Idea Theft and You, We Mean Us, Erm…

Is the fear that somebody’s going to steal your future by misappropriating that foolproof idea you have paralyzing you and your creativity? Well, don’t worry, bunky, Tony Larsson at TonyThings gotcha covered:

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WHY NOT TO WORRY ABOUT IDEA THEFT
by Tony Larsson

The Common Fear

 

Something I encounter often is that a client reaching out to me, is unwilling to talk about the project they have in mind before I have signed an NDA. While I understand the urge to keep secrecy, this approach is actually damaging the project as a whole on several different levels.

With this post I hope to ease some worries and argue for why idea theft is unlikely, and something that should not be a primary concern early on.

Why Not to Worry

Stealing ideas is highly immoral, and a practice that no ethical person, would ever engage in. But it is true that business is not always conducted ethically, so what follows are some cold calculative reasons for why idea theft is unlikely.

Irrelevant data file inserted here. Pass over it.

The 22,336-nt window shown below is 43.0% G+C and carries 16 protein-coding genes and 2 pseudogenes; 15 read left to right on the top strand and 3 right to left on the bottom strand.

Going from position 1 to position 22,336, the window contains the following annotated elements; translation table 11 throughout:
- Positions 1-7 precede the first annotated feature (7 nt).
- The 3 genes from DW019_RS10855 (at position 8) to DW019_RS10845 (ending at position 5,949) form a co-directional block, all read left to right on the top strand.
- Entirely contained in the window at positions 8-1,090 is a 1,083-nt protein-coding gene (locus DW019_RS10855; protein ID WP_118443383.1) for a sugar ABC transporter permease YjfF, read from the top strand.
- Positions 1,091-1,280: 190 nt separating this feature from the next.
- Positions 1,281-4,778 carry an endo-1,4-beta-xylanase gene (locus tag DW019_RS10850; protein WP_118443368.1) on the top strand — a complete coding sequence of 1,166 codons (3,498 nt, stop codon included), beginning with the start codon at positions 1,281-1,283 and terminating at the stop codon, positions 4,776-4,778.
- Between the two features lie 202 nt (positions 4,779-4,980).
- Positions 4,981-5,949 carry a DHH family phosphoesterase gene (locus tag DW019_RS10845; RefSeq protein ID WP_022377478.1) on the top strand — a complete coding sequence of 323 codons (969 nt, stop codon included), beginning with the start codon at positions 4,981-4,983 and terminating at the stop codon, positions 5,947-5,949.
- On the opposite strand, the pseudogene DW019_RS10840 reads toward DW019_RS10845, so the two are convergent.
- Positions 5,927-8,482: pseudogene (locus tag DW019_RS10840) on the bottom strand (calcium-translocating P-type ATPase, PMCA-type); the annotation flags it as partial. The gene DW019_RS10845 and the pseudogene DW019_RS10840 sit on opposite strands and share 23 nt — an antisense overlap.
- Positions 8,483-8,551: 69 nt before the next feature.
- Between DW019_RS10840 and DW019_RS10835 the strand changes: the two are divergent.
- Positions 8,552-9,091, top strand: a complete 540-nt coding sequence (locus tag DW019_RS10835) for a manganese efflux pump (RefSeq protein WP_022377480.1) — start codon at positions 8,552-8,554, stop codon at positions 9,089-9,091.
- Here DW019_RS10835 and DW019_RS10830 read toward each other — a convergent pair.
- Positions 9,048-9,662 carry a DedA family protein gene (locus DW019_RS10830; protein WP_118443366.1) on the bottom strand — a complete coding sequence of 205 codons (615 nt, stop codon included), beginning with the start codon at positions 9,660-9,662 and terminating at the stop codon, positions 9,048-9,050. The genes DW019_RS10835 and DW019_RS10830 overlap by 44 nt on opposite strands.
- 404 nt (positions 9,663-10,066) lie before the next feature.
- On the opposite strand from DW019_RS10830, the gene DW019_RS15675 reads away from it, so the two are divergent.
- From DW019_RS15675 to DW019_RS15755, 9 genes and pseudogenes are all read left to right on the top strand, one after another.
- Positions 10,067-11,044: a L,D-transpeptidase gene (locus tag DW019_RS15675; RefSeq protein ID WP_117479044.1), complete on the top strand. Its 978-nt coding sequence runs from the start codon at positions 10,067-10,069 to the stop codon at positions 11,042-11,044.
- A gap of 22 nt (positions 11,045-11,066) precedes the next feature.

It would require complete re-prioritizing

Bringing a product to market takes a huge investment of time, energy and money. This means that if a person wanted to capitalize on your idea, they would need to stop current endeavors and refocus their life on this new task.

It is highly unlikely that the person you are sharing your idea with would want to do that. Also the type of person that would completely change their life course on a whim, probably lacks the focus necessary for executing the idea in the first place.

The exemption to this logic would be if the person you share the idea with has enough capital to outsource the execution of the idea, but even in this case you have nothing to fear. As the originator of the idea you would be the go-to person for any efforts of bringing the idea to market. In effect you would then have the opportunity to execute your idea, with financial backing.

It would seriously damage reputation

In an age of unprecedented connectivity and data gathering the likelihood of being able to prove someone using an idea you shared with them is fairly high (assuming your idea is specific enough). If it came out that a company/person was doing this without offering any compensation, financial damage by loss of clients and partners would follow.

 

They would need to be a better fit

There is probably a reason for why you had this brilliant idea and not someone else. Maybe you have an unusually strong passion for the subject, or perhaps you have some unique insights which allow you to solve a problem that others didn’t even know existed….

Read it all at TonyThings